Kent Scarratt, associate professor of large animal medicine in the Virginia-Maryland College of Veterinary Medicine at Virginia Tech, has been conferred the title of associate professor emeritus by the Virginia Tech Board of Visitors.

The emeritus title may be conferred on retired professors, associate professors, and administrative officers who are specially recommended to the board by Virginia Tech President Tim Sands in recognition of exemplary service to the university. Nominated individuals who are approved by the board receive a copy of the resolution and a certificate of appreciation.

As one of the original faculty members of the newly founded College of Veterinary Medicine, Scarratt has been a key contributor to the college’s success and advancement since 1982.

During his time at Virginia Tech, Scarratt provided veterinary support for research projects that helped advance the understanding of infectious diseases affecting food animals. One of the most successful of these collaborations resulted in the molecular characterization of phosphorylcholine (ChoP) on Histophilus somni lipooligosaccharide, which contributes to the bacterial virulence and pathogenesis in cattle.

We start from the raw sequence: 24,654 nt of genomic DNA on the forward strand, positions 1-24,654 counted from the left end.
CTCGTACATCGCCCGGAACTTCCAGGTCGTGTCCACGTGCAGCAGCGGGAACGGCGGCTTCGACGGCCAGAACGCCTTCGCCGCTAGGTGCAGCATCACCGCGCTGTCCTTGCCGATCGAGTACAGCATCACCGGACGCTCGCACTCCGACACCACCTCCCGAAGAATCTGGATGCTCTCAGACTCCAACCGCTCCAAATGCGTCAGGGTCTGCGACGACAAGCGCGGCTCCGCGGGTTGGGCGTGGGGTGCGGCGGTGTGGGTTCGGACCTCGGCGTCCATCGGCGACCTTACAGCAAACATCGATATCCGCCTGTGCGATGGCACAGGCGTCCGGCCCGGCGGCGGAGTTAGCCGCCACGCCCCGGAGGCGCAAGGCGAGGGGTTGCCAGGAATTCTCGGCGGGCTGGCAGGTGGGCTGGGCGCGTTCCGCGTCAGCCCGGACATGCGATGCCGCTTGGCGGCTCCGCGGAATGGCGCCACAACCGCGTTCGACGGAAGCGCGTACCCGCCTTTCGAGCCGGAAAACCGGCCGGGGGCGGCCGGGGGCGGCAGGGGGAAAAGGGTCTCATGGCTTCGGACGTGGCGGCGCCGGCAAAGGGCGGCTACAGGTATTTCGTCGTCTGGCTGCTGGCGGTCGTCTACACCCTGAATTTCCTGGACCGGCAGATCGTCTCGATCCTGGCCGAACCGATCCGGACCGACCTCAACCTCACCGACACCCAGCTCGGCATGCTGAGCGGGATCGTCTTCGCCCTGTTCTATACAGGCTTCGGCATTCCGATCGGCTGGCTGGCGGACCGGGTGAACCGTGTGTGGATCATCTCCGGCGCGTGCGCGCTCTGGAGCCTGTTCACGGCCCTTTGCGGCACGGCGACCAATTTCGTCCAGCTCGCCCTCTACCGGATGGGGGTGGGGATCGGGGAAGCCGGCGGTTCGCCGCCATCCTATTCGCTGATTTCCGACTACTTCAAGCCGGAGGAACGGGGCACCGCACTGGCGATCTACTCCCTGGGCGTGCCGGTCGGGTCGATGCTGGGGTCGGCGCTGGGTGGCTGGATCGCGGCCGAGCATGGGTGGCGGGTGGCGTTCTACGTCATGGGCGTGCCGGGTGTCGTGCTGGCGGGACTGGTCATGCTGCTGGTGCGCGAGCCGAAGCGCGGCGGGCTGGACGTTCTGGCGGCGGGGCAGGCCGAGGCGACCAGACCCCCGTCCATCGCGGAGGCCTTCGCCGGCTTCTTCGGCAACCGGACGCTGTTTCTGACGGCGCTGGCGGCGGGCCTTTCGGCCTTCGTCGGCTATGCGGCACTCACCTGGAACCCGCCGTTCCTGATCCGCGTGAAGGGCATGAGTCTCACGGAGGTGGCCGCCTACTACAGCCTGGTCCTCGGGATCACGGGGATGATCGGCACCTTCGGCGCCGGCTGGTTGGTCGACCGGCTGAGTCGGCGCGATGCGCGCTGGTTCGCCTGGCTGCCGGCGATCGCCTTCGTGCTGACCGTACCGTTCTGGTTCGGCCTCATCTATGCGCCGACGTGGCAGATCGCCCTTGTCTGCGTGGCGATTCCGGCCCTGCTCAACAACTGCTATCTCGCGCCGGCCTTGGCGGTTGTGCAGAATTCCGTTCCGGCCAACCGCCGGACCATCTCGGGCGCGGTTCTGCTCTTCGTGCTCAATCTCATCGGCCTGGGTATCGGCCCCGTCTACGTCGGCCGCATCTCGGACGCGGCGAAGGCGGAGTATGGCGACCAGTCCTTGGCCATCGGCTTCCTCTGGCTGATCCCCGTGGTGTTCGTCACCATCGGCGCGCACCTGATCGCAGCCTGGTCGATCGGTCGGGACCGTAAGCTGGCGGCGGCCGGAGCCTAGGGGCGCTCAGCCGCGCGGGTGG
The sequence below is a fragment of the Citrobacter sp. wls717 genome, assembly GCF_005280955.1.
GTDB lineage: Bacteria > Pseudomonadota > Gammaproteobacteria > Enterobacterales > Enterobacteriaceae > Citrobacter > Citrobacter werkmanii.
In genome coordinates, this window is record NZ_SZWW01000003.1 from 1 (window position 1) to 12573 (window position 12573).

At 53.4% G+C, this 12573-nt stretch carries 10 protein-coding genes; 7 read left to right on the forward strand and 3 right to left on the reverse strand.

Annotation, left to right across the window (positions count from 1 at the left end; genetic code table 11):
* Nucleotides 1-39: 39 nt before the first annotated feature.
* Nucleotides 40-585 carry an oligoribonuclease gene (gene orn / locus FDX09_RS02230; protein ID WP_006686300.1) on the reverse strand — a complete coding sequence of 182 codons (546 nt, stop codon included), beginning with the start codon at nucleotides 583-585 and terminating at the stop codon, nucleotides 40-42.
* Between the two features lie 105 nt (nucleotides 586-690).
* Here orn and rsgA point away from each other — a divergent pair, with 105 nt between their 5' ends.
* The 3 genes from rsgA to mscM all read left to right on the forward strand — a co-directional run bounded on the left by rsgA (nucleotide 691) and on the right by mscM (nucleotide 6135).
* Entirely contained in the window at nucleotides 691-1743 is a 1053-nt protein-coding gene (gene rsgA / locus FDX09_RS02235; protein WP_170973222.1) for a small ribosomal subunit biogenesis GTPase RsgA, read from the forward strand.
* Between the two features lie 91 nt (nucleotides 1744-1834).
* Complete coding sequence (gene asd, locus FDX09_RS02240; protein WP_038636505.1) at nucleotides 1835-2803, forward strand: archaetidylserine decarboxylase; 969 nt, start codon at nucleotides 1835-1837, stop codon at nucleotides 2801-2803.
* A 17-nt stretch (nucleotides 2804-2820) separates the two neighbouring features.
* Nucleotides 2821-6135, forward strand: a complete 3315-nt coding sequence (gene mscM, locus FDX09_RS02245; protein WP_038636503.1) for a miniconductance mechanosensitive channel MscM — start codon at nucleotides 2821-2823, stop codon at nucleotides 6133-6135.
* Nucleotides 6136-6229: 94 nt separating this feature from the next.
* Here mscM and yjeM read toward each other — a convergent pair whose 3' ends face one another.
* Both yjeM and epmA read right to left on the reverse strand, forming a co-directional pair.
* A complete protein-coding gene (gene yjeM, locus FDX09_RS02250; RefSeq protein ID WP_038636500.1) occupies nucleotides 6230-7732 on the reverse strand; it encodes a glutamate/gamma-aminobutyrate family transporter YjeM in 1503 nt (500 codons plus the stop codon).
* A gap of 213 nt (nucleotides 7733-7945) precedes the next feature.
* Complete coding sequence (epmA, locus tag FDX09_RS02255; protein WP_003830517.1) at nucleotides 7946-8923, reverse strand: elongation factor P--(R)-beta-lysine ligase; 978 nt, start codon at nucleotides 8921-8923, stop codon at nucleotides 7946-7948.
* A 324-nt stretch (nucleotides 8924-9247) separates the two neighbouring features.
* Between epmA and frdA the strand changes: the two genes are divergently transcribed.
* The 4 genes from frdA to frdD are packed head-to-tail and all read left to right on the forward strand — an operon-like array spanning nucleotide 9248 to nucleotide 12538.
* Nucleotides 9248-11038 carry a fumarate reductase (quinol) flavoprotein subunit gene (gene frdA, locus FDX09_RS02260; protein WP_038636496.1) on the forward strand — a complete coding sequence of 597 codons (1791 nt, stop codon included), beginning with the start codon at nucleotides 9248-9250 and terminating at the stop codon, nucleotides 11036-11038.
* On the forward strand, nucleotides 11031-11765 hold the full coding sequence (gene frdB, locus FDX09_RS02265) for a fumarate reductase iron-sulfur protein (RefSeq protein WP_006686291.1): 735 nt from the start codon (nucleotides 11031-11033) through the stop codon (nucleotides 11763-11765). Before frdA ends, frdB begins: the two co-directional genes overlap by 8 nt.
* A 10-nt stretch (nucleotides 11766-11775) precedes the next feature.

Scarratt’s research and scholarship, which includes 57 peer-reviewed publications, contributed to and enhanced the reputation of the College of Veterinary Medicine and Virginia Tech. During his tenure, he trained 13 veterinary interns and 22 internal medicine residents.

In the classroom, Scarratt taught countless veterinary students, and he has served in many leadership roles and on important committees within the veterinary college. In addition, he served the people of Virginia and surrounding states as a skilled veterinary clinician and diagnostician in the college’s large animal hospital.

A board-certified diplomate in the American College of Veterinary Internal Medicine (Large Animal), Scarratt is also a member of the American Association of Bovine Practitioners, the American Association of Equine Practitioners, the American College of Veterinary Internal Medicine, and the American Veterinary Medical Association.

Scarratt received a bachelor’s degree from the University of Calgary and a Doctor of Veterinary Medicine from the University of Saskatchewan.

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